I’ve always found it off-putting when someone says “Happy Memorial Day”; I know that they have the best of intentions, but it seems to me that a day of remembrance is not exactly a gala affair.
The first indication when I began posting that there might be something else to this endeavour besides a narcissistic dog was when I received a PM at 0230 from a vet, “your post just helped me through a PTSD episode” and I realized that there was a another layer to my mission. This is when the “no dog left behind” motto was coined, and I’ve always felt that there was an unexplained connection between my story and that of our serviceman.
Obviously, I’ve never been in the military, and certainly never been deployed, but a can relate on a very small level; when we come in off of a long trip, there is always a certain disjointed feeling, like “now what?”.
After the camaraderie and shared trials of the road, life at home can seem a bit claustrophobic; even though we can tell the stories and share the pictures, unless you shared the experiences first hand, it’s hard to feel reconnected.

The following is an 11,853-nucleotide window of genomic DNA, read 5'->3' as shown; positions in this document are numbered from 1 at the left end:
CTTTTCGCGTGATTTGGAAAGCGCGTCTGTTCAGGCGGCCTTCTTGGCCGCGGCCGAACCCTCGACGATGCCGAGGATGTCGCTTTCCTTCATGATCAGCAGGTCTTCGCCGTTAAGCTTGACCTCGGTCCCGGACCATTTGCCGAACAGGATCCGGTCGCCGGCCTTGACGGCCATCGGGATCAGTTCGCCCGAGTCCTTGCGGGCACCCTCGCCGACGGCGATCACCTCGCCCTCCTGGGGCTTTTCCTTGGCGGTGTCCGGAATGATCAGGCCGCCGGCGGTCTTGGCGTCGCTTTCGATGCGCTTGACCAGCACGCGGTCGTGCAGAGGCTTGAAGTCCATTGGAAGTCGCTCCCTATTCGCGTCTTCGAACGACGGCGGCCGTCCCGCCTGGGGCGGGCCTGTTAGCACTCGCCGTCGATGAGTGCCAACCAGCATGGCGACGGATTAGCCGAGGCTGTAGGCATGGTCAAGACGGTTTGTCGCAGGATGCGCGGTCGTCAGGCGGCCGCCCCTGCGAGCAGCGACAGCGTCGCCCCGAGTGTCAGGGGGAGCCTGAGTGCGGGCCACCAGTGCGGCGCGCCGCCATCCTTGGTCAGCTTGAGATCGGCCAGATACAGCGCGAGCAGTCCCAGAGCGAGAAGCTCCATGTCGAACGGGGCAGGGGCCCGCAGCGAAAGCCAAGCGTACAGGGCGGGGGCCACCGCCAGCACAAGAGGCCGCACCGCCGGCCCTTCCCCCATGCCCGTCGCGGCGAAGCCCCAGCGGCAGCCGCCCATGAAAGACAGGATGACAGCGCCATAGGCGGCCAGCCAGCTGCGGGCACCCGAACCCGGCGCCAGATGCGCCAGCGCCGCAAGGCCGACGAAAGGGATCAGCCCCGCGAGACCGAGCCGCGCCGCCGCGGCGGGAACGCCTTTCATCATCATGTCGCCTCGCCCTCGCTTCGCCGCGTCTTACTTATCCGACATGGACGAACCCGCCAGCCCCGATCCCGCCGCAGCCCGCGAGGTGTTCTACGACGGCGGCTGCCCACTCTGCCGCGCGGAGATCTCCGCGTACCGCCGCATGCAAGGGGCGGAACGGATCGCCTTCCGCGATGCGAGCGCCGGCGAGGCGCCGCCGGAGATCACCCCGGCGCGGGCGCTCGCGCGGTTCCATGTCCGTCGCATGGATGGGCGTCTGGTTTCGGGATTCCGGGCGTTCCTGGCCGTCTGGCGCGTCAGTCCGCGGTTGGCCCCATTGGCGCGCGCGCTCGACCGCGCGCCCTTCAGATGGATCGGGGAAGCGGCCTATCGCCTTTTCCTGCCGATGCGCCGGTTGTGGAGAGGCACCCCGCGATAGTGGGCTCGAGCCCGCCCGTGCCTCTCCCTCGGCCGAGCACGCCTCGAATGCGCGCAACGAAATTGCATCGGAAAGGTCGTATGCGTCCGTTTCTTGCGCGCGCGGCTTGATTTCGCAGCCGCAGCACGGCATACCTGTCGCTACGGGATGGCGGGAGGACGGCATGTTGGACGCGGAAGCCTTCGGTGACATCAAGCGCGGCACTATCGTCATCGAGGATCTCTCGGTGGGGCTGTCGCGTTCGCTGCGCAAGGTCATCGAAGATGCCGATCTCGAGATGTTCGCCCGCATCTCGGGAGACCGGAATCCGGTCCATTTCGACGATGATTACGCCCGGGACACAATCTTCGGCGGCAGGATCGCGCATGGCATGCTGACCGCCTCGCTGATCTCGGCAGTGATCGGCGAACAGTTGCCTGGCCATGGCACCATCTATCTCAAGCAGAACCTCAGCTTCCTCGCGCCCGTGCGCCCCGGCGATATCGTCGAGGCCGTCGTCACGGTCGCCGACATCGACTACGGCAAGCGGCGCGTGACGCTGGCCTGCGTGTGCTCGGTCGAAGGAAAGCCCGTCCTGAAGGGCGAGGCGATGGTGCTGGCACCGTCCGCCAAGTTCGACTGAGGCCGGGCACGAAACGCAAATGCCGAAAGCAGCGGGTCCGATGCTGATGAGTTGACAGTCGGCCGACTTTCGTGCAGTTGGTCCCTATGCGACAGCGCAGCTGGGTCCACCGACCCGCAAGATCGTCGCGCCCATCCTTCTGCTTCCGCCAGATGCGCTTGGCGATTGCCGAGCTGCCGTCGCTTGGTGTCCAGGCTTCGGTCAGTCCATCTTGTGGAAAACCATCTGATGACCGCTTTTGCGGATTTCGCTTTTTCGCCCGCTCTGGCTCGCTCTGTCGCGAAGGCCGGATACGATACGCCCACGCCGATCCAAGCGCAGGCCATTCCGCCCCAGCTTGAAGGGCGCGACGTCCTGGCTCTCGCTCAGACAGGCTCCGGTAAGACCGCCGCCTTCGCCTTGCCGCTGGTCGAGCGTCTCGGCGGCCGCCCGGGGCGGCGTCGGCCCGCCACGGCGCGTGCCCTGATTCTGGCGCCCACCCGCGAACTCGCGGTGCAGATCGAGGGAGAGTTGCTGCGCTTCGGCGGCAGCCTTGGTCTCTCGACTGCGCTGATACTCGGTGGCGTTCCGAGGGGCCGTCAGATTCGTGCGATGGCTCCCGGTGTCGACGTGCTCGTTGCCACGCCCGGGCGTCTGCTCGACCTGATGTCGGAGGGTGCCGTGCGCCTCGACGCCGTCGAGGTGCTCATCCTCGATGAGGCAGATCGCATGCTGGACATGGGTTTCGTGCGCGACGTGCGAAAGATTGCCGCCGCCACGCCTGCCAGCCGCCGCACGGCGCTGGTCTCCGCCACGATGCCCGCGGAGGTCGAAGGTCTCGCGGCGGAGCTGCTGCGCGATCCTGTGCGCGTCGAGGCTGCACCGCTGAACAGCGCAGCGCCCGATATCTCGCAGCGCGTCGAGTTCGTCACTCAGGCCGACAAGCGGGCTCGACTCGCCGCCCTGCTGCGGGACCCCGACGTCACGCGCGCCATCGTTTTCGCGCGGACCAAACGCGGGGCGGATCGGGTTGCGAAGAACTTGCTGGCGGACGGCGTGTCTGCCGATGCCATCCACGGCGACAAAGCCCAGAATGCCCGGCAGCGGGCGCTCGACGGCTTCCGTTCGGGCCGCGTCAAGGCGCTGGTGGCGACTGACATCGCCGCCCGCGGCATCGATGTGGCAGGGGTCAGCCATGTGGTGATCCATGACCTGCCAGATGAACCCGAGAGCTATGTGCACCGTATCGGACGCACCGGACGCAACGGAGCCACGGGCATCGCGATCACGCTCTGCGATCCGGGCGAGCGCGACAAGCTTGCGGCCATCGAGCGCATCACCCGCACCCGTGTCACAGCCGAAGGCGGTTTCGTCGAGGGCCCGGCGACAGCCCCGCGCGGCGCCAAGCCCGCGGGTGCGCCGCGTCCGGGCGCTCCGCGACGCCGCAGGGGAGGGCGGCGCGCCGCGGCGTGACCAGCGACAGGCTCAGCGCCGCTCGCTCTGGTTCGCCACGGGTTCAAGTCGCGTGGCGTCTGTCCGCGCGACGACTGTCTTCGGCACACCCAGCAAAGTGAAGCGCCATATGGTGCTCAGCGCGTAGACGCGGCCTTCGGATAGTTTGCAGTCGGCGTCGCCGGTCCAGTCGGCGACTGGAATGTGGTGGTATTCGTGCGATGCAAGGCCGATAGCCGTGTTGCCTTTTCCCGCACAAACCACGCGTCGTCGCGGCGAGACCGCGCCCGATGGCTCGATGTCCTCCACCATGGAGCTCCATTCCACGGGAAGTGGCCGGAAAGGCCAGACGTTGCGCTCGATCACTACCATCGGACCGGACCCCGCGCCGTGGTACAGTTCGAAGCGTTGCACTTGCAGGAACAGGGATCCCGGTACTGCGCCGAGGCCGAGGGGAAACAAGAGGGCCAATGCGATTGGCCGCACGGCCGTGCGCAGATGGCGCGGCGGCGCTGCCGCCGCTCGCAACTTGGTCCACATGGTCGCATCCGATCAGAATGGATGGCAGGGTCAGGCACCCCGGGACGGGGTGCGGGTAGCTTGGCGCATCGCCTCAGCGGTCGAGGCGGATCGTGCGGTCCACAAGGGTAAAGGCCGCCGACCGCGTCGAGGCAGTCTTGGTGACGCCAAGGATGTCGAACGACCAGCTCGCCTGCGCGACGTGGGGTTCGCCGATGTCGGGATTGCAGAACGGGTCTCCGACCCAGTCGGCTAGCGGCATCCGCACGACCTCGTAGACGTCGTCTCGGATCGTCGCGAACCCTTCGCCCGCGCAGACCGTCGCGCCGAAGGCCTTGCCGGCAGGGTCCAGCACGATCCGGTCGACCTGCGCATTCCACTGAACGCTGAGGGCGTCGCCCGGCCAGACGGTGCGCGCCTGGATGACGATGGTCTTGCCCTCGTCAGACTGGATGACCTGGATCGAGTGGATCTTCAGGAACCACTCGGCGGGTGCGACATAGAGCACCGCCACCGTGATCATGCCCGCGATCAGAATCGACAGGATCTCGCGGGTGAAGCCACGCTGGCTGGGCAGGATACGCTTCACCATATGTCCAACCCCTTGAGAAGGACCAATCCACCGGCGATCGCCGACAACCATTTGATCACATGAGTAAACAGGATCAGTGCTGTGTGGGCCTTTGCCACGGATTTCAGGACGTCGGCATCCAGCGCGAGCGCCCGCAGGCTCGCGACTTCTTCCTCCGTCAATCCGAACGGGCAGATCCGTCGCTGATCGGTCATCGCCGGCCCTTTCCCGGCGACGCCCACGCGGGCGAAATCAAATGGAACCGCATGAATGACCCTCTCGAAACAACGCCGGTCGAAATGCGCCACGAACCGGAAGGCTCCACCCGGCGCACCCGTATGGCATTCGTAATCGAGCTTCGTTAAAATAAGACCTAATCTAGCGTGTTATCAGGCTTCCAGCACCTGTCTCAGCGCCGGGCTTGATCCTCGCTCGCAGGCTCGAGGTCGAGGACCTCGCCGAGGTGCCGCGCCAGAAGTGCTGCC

I’ve always wanted to use my story to support our servicemen in some way, whether it be with raising funds for service dogs to return with their handlers or training dogs to alert to an impending PTSD episode, and still feel like something else is still “out there”, a need just waiting to present itself. “Service every need as it arises and you will find your ministry”.
Don’t get me wrong, I AM the Charlie Bravo, and I have no intention of moping around the house on this day of remembrance; dad and I are taking the motorcycle out to the Ouachita mountains for another adventure and who knows where that will lead. But no matter where we go or what we do, the memory of those that fell at Khe San, the Chosin, the Bulge, Normandy, Iwo Jima, Baghdad, or a million other hallowed pieces of scorched earth will never be far from our thoughts.
Semper Fidelis, James Russell Street and James Robert Hauss; we will never forget.